The following diagrams show measurements that were taken with electric drum brakes installed on the Timbren Axle-less suspension system.


Dimensions 1

Dimensions 2

Dimensions 3

Dimensions 4



ASR35HDS11 Timbren Heavy-Duty Axleless Trailer Suspension System - 4" Drop Spindle - Off-Road Tires - 3,500 lbs

Installation Details TASR35HDS11 Installation instructions



Video of Timbren Heavy-Duty Axle-Less Trailer Suspension - 4" Drop Spindle - Off-Road Tires - 3,500 lbs

Videos are provided as a guide only. Refer to manufacturer installation instructions and specs for complete information.




Video Transcript for Timbren Axle-Less Trailer Suspension System Installation

Today we're going to be taking a look at, then we'll show you to install the Timbren Axle-less Trailer Suspension System. These are available in multiple configurations to fit most applications. Just check our website out for details. Today specifically we're going to be using part number ASR3500S05. This is a spindle only configuration for 3,500 pound axles. With the spindle only configuration we're going to be reusing our bearings, we're going to be reusing our brakes and our drums.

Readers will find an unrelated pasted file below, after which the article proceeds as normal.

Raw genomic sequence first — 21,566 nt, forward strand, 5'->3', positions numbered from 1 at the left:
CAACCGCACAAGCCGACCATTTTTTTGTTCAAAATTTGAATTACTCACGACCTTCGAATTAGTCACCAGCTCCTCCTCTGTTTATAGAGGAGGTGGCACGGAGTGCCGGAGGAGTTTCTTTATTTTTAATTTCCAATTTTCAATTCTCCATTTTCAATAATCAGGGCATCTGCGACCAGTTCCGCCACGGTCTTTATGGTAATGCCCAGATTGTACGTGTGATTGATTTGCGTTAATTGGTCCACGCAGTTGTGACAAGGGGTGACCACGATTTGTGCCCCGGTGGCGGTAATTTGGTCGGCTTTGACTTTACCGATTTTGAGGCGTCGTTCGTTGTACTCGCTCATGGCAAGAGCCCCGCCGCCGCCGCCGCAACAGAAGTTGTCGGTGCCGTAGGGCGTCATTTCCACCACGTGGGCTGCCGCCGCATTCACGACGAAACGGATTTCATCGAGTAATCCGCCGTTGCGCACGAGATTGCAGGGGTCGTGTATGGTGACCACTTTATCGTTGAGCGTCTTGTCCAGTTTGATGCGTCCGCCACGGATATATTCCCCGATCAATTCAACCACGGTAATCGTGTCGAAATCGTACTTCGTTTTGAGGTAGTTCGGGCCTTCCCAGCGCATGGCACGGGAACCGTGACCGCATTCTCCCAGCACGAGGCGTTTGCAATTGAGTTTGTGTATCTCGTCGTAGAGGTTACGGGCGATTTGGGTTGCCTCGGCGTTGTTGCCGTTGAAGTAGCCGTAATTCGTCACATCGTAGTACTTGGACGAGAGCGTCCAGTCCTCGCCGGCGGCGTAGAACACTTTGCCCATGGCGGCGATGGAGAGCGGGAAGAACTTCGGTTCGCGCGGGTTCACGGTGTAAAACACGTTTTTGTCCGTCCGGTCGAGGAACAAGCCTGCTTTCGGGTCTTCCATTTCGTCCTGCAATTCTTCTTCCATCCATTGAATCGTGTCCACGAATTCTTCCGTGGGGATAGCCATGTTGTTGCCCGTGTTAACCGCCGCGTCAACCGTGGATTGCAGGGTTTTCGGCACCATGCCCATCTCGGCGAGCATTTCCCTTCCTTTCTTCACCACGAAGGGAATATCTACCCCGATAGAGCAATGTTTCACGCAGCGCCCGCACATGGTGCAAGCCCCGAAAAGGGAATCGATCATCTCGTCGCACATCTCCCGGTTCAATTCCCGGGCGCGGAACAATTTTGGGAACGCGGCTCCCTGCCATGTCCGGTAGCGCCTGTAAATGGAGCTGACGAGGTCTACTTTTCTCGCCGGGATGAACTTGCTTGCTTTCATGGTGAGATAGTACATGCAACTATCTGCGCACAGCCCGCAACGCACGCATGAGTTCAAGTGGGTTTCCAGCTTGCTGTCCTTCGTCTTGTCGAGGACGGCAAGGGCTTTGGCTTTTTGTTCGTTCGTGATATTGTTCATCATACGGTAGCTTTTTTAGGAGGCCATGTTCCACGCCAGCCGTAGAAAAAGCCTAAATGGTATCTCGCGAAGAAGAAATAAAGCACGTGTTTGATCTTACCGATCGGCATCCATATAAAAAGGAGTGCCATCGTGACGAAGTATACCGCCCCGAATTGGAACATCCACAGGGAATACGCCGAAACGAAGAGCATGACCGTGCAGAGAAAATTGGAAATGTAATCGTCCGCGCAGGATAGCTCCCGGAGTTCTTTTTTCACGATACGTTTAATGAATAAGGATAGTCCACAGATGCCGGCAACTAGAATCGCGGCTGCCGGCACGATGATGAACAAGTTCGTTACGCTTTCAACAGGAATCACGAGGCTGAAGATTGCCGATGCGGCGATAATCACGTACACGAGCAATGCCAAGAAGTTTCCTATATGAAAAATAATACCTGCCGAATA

You may want to pick up some new seals if you're going to go this route. We also have the full kits available with the brakes, the drums, and everything that you'll need. The Timbren Axle-less Suspension is an excellent, excellent product. You can tell an immediate difference as soon as we start hauling our trailer with the items installed. It's much, much quieter, much smoother, you don't feel the weight in the truck nearly as much as you did with that standard suspension. You can see as we're cornering there's no transfer of weight.

They're working independently to keep our trailer nice and level. Here's what our kit's going to look like installed. This axle-less suspension system from Timbren is kind of a solution for all that noise and everything that we typically get with our trailers; real rough ride. Now, they use 2 rubber springs essentially, they're Aeon rubber springs. We've got our larger one here in the back. This is the main body of the system, and as we load it more and more and more it constantly kind of adapts to that to give us just the ride of support that we need. To keep this constantly under tension so we don't have to ever worry about a lot of that rattling and stuff, we've got a rebound spring right here in the front.

These are designed to work with really any style of trailer frame, no matter of the thickness here. Depending on the application if you've got a really wide trailer, well then you're just going to put the 3 bolts in the side, 3 bolts up through the bottom. We're dealing with a little bit narrower angle channel here, so what we've done is we've put the square tube across the front. You could also design a bracket to go on the side, if you wanted like a gusseted bracket. There's a lot of options out there. We went with the spindle only design.